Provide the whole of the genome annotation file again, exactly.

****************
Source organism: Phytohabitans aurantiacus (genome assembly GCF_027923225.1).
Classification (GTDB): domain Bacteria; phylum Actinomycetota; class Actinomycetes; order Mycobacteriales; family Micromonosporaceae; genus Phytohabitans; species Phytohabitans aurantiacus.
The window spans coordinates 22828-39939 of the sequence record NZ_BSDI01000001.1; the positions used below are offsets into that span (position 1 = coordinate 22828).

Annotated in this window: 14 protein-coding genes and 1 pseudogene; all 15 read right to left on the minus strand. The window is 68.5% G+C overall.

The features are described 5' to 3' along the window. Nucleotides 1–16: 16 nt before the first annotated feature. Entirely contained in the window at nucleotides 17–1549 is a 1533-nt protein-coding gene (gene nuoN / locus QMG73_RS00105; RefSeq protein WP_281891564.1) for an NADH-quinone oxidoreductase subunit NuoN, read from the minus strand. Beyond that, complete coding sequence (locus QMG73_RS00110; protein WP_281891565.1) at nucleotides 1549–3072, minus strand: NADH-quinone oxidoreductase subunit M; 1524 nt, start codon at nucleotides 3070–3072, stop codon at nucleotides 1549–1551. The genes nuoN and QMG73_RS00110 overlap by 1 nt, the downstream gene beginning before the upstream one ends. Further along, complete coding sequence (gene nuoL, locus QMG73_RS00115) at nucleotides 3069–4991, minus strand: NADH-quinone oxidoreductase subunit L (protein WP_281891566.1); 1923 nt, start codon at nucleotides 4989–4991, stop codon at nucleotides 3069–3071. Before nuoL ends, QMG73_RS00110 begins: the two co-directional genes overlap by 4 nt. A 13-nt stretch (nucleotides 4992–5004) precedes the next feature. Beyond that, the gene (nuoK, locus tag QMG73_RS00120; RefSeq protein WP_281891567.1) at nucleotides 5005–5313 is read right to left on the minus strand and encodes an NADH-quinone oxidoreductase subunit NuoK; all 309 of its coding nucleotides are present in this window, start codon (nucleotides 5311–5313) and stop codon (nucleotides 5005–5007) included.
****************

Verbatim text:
Source organism: Phytohabitans aurantiacus (genome assembly GCF_027923225.1).
Classification (GTDB): domain Bacteria; phylum Actinomycetota; class Actinomycetes; order Mycobacteriales; family Micromonosporaceae; genus Phytohabitans; species Phytohabitans aurantiacus.
The window spans coordinates 22828-39939 of the sequence record NZ_BSDI01000001.1; the positions used below are offsets into that span (position 1 = coordinate 22828).

Annotated in this window: 14 protein-coding genes and 1 pseudogene; all 15 read right to left on the minus strand. The window is 68.5% G+C overall.

The features are described 5' to 3' along the window. Nucleotides 1–16: 16 nt before the first annotated feature. Entirely contained in the window at nucleotides 17–1549 is a 1533-nt protein-coding gene (gene nuoN / locus QMG73_RS00105; RefSeq protein WP_281891564.1) for an NADH-quinone oxidoreductase subunit NuoN, read from the minus strand. Beyond that, complete coding sequence (locus QMG73_RS00110; protein WP_281891565.1) at nucleotides 1549–3072, minus strand: NADH-quinone oxidoreductase subunit M; 1524 nt, start codon at nucleotides 3070–3072, stop codon at nucleotides 1549–1551. The genes nuoN and QMG73_RS00110 overlap by 1 nt, the downstream gene beginning before the upstream one ends. Further along, complete coding sequence (gene nuoL, locus QMG73_RS00115) at nucleotides 3069–4991, minus strand: NADH-quinone oxidoreductase subunit L (protein WP_281891566.1); 1923 nt, start codon at nucleotides 4989–4991, stop codon at nucleotides 3069–3071. Before nuoL ends, QMG73_RS00110 begins: the two co-directional genes overlap by 4 nt. A 13-nt stretch (nucleotides 4992–5004) precedes the next feature. Beyond that, the gene (nuoK, locus tag QMG73_RS00120; RefSeq protein WP_281891567.1) at nucleotides 5005–5313 is read right to left on the minus strand and encodes an NADH-quinone oxidoreductase subunit NuoK; all 309 of its coding nucleotides are present in this window, start codon (nucleotides 5311–5313) and stop codon (nucleotides 5005–5007) included.